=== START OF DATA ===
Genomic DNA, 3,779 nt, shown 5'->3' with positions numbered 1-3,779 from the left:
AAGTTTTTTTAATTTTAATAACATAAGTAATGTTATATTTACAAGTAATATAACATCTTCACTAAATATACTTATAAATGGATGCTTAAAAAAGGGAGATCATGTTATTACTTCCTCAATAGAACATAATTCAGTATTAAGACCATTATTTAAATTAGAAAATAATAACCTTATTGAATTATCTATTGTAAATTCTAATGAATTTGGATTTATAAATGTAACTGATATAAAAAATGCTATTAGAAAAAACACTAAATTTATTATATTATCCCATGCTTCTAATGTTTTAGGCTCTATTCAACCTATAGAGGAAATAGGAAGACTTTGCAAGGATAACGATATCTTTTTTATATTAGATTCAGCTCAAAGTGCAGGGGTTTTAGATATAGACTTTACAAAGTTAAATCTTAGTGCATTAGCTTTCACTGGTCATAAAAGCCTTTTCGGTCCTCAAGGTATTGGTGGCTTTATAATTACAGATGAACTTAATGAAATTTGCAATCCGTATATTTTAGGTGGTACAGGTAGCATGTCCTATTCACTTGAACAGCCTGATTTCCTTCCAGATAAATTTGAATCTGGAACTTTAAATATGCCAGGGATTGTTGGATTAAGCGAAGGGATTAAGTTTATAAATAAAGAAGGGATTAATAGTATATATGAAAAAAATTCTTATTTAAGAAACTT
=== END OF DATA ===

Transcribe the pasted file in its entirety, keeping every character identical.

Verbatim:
Genomic DNA, 3,779 nt, shown 5'->3' with positions numbered 1-3,779 from the left:
AAGTTTTTTTAATTTTAATAACATAAGTAATGTTATATTTACAAGTAATATAACATCTTCACTAAATATACTTATAAATGGATGCTTAAAAAAGGGAGATCATGTTATTACTTCCTCAATAGAACATAATTCAGTATTAAGACCATTATTTAAATTAGAAAATAATAACCTTATTGAATTATCTATTGTAAATTCTAATGAATTTGGATTTATAAATGTAACTGATATAAAAAATGCTATTAGAAAAAACACTAAATTTATTATATTATCCCATGCTTCTAATGTTTTAGGCTCTATTCAACCTATAGAGGAAATAGGAAGACTTTGCAAGGATAACGATATCTTTTTTATATTAGATTCAGCTCAAAGTGCAGGGGTTTTAGATATAGACTTTACAAAGTTAAATCTTAGTGCATTAGCTTTCACTGGTCATAAAAGCCTTTTCGGTCCTCAAGGTATTGGTGGCTTTATAATTACAGATGAACTTAATGAAATTTGCAATCCGTATATTTTAGGTGGTACAGGTAGCATGTCCTATTCACTTGAACAGCCTGATTTCCTTCCAGATAAATTTGAATCTGGAACTTTAAATATGCCAGGGATTGTTGGATTAAGCGAAGGGATTAAGTTTATAAATAAAGAAGGGATTAATAGTATATATGAAAAAAATTCTTATTTAAGAAACTT